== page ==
Facebook could be perceived as the ‘father’ of current fintech disruptors, characterized by a rather edgy outlook. This is an approach that Mark Zuckerberg and his company had in the first years. This was a rather disruptive philosophy, and although Facebook has since moved on from it, there are other digital giants carrying their torch.
This attitude captures most of the neo-banks’ philosophy. They are trying to challenge the status quo on a daily basis. And of course, the world of banking needs some institutions that would behave in an opposite way – the central banks in that matter.
Central banking is currently required (especially with the pandemic uncertainty) to be the definition of stability and the circumspection bastions. But as they are supposed to be such a monolith, should they not invest in development and innovation?
BIS’ (Bank for International Settlements) head of Innovation Hub, Benoît Cœuré actually believes that central banks have been innovative the whole time. He may be considered as an expert on the matter, as he previously worked for the ECB (the European Central Bank) where he was a member of its Executive Board.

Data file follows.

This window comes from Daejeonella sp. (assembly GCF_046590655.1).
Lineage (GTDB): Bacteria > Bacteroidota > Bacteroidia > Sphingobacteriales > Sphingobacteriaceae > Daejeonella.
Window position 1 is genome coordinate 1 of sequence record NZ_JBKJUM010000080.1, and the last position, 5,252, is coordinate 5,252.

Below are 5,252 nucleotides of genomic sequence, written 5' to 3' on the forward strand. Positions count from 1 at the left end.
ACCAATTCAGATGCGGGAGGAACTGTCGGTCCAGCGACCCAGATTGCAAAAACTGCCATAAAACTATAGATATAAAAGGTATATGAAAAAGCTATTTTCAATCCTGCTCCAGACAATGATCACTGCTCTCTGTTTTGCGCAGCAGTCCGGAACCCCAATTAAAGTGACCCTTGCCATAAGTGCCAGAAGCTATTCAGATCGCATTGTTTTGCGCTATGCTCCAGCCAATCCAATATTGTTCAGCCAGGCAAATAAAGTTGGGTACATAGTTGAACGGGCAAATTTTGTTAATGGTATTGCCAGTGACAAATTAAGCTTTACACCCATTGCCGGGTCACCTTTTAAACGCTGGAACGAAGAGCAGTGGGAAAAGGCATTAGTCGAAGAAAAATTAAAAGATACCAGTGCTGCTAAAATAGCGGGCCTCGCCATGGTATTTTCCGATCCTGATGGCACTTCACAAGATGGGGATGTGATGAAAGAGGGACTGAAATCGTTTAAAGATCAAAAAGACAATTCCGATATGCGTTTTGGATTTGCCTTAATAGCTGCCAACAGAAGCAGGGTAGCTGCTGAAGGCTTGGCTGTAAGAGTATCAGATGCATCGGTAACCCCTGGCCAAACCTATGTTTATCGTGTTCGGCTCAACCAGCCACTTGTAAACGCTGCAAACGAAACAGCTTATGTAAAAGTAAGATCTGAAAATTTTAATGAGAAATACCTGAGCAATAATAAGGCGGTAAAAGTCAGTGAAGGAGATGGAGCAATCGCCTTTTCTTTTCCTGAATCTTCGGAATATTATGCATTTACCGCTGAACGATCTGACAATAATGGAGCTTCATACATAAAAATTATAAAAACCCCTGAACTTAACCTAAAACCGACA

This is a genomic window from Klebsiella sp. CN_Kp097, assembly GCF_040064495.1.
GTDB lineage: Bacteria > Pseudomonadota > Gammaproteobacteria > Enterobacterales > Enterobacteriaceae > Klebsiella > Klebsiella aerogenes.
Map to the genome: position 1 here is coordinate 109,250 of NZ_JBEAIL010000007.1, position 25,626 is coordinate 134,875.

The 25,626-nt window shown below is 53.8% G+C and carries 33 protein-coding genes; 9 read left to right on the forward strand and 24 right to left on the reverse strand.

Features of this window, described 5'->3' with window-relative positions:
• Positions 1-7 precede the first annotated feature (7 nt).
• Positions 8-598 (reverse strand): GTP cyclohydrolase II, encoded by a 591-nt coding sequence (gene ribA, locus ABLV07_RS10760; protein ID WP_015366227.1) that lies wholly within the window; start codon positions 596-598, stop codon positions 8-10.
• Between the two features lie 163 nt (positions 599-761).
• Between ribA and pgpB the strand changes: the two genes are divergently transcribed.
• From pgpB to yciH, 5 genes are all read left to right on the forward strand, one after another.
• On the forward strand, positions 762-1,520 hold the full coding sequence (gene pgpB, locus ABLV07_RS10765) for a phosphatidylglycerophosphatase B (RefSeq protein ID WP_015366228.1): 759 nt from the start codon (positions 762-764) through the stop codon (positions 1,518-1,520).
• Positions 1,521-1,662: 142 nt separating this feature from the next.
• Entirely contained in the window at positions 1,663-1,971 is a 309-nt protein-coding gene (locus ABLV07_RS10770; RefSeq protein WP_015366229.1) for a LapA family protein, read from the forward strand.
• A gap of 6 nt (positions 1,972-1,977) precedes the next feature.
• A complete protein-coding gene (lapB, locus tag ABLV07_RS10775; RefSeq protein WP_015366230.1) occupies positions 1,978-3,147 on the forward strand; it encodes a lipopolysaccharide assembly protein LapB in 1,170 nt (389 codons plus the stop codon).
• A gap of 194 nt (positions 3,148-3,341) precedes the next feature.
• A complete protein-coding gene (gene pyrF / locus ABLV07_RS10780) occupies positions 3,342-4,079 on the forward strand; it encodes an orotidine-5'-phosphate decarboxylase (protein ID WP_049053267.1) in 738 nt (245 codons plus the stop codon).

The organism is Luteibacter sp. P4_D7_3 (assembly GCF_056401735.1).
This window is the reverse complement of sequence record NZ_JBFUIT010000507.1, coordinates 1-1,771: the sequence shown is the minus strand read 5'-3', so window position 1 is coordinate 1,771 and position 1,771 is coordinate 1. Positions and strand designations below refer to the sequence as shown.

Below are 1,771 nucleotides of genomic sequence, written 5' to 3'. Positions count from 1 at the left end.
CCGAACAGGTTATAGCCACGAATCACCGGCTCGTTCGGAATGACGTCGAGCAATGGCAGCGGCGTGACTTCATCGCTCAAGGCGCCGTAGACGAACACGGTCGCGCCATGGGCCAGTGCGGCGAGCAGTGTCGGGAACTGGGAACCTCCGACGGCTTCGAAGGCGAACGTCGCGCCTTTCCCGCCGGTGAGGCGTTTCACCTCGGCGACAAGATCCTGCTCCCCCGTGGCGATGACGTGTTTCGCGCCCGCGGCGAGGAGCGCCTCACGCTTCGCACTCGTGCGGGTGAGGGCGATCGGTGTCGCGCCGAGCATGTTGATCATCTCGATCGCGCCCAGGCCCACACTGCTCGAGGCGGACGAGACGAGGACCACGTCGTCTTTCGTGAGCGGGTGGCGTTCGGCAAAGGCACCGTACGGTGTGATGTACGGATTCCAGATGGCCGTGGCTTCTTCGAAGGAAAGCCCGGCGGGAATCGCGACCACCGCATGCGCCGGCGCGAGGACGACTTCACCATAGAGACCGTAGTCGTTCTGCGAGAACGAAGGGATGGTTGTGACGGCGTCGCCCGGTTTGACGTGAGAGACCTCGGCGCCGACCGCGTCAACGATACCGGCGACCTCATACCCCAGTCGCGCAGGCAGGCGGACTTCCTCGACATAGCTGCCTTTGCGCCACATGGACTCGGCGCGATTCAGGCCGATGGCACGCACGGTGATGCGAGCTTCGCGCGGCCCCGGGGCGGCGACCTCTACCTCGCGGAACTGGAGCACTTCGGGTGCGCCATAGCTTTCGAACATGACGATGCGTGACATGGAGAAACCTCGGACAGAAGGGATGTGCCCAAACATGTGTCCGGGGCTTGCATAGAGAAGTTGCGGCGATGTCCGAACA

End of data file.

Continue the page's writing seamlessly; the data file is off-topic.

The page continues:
What does Benoît Cœuré have to say?
The Frenchman claims that central banks are innovative, as they have to understand the trends, and changes on the markets, while still having the flexibility needed to tackle the problems and respond to different events. It is the same thing that fintech disruptors do, but with central banks, it would be rather unreasonable for them to ‘dismantle’ or disrupt the system (as they are the ones regulating it).
So the central banks’ innovations really have to orbit around the evolution towards the new future, and not the revolutionary approach to what they are conducting. The best example? The continuous works on the CBDCs.
To read more about how exactly the banks innovate, and tackle current problems, visit Ian Hall’s piece: https://disruptionbanking.com/2021/05/04/as-fintech-gets-hot-is-central-banking-becoming-cool/.